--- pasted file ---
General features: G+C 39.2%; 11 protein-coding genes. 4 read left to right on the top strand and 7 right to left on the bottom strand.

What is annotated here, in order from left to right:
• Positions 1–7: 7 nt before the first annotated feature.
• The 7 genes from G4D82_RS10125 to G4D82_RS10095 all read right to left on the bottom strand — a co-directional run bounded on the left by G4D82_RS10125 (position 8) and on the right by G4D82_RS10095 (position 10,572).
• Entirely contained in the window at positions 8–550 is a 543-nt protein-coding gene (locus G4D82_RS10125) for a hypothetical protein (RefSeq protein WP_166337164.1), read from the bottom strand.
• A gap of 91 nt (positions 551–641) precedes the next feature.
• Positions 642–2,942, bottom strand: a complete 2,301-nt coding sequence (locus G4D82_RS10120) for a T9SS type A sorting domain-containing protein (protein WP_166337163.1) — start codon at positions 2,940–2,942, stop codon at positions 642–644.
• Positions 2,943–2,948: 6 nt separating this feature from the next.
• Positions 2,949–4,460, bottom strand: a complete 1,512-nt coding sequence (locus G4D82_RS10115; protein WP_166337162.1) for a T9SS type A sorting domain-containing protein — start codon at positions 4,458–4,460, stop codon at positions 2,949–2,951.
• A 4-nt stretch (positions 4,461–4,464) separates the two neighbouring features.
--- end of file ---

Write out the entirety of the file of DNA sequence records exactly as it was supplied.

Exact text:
General features: G+C 39.2%; 11 protein-coding genes. 4 read left to right on the top strand and 7 right to left on the bottom strand.

What is annotated here, in order from left to right:
• Positions 1–7: 7 nt before the first annotated feature.
• The 7 genes from G4D82_RS10125 to G4D82_RS10095 all read right to left on the bottom strand — a co-directional run bounded on the left by G4D82_RS10125 (position 8) and on the right by G4D82_RS10095 (position 10,572).
• Entirely contained in the window at positions 8–550 is a 543-nt protein-coding gene (locus G4D82_RS10125) for a hypothetical protein (RefSeq protein WP_166337164.1), read from the bottom strand.
• A gap of 91 nt (positions 551–641) precedes the next feature.
• Positions 642–2,942, bottom strand: a complete 2,301-nt coding sequence (locus G4D82_RS10120) for a T9SS type A sorting domain-containing protein (protein WP_166337163.1) — start codon at positions 2,940–2,942, stop codon at positions 642–644.
• Positions 2,943–2,948: 6 nt separating this feature from the next.
• Positions 2,949–4,460, bottom strand: a complete 1,512-nt coding sequence (locus G4D82_RS10115; protein WP_166337162.1) for a T9SS type A sorting domain-containing protein — start codon at positions 4,458–4,460, stop codon at positions 2,949–2,951.
• A 4-nt stretch (positions 4,461–4,464) separates the two neighbouring features.